A patent infringement fight against Apple over Coverflow technology that started in 2008 has finally come to an end with a US$25 million settlement. Apple agreed to pay the sum to Network-1 Technologies, far less than the $625 million originally awarded.
The story behind this settlement started in March 2008 when the patent holding company Mirror Worlds sued Apple claiming OS X’s Coverflow feature infringed on its patent. The case was filed in patent troll-friendly U.S. District Court in Eastern Texas where a jury ruled in favor of Mirror Worlds in 2010.
Apple managed to get the ruling overturned in 2011, and in 2012 the Federal Appeals Court upheld the ruling. Mirror Worlds was dead in the water come 2013 when the U.S. Supreme Court refused to hear the case, leaving the lower court’s ruling in place.
Mirror Worlds shut down in 2004—four years before filing the lawsuit against Apple—and the case’s outcome didn’t help the defunct business, although it did manage to sell itself to Network-1 Technologies the same year it failed to get on the Supreme Court’s docket.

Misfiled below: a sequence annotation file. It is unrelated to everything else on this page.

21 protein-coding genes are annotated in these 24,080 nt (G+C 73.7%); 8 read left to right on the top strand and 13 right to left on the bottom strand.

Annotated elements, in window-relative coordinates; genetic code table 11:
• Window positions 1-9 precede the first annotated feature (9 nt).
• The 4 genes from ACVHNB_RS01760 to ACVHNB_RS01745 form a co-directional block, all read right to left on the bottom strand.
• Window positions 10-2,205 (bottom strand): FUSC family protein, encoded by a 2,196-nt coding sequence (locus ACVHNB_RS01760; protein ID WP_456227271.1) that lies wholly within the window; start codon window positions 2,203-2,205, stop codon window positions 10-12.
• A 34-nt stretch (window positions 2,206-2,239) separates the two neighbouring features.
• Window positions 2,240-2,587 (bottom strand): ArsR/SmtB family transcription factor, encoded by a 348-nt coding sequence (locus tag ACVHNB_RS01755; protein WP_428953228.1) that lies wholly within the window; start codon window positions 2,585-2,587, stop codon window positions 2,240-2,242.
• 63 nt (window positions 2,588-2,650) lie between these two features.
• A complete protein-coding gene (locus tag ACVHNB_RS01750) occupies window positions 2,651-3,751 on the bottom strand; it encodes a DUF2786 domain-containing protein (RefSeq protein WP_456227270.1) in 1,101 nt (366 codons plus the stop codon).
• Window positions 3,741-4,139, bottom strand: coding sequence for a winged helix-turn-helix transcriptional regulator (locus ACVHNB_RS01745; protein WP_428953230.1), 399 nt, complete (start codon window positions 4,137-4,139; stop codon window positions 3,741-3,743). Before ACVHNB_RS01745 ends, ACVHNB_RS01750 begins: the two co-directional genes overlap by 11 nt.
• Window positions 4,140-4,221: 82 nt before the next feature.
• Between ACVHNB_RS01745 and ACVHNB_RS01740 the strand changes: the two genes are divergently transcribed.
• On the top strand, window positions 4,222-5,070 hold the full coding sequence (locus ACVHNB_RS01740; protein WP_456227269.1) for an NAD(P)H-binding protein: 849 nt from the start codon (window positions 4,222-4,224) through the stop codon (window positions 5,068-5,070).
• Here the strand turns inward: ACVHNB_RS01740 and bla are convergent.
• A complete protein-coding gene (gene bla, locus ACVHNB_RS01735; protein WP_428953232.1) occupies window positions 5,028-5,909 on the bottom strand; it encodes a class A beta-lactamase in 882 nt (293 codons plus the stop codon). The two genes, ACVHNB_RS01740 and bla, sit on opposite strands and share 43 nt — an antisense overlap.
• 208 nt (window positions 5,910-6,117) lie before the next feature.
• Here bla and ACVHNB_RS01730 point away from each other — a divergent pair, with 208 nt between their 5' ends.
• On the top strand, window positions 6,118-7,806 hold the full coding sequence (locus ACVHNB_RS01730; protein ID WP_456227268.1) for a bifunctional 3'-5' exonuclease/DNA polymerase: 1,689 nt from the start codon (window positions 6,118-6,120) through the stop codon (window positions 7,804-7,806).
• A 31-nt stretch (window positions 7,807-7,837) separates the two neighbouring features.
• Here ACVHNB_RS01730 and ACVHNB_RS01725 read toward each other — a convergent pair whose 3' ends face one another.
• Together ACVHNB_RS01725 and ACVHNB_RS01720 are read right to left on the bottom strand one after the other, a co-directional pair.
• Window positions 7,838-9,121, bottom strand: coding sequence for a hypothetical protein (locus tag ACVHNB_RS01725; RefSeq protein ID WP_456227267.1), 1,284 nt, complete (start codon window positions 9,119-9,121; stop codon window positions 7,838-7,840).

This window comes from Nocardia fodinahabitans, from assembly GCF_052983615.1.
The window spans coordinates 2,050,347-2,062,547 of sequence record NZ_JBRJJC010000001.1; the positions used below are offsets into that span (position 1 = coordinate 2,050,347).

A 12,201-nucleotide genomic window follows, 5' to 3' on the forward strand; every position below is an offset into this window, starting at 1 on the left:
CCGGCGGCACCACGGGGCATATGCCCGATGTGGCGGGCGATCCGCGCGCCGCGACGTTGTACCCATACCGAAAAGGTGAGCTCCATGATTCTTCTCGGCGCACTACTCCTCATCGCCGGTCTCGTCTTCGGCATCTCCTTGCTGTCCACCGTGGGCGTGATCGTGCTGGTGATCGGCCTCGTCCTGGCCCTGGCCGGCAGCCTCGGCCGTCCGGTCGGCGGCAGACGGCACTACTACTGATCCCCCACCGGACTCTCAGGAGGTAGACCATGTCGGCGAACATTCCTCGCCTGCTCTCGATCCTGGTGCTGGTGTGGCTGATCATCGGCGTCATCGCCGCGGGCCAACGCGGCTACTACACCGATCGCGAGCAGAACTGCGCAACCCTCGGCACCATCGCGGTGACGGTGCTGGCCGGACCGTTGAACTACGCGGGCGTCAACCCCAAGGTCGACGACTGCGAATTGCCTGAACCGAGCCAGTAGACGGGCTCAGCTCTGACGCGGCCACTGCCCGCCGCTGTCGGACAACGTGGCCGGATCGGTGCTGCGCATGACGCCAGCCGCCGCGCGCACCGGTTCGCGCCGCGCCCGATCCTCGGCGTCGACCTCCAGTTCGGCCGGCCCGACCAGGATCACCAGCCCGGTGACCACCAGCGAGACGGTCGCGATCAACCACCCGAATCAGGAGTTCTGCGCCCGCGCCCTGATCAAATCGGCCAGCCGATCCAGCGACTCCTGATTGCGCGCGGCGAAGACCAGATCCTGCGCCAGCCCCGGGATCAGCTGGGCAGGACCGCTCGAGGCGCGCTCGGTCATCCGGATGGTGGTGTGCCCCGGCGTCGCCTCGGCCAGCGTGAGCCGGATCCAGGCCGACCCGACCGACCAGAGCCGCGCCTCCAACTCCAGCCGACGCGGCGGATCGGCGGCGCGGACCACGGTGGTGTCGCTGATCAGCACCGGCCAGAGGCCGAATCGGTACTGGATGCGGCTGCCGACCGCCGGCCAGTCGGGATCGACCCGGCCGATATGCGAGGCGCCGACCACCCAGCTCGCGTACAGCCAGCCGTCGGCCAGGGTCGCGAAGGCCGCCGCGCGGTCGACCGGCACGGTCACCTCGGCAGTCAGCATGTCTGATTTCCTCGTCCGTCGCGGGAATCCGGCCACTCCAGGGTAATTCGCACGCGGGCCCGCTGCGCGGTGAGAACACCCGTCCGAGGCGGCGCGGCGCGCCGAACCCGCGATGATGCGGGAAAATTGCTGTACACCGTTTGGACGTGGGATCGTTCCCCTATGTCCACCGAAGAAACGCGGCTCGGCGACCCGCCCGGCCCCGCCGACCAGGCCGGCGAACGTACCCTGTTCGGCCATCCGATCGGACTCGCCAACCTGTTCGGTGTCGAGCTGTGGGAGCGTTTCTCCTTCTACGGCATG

Network-1 is another patent holding company that says it “acquires and licenses intellectual property to maximize its value for the benefit of our investors and inventors.” Not willing to let the case die, Network-1 started with a new case, leading to the just announced settlement.
Apple’s $25 million payout makes the lawsuit go away and also gives the company licenses for Network-1’s other patents.
Network-1 may be bragging about the case’s outcome, but the $25 million it’s getting from Apple is likely still a financial loss for the patent holding company. The amount of money Mirror Worlds spent litigating the case, plus the money Network-1 spent to buy the company and continue pursuing the patent infringement claims is likely much more than Apple’s $25 million check.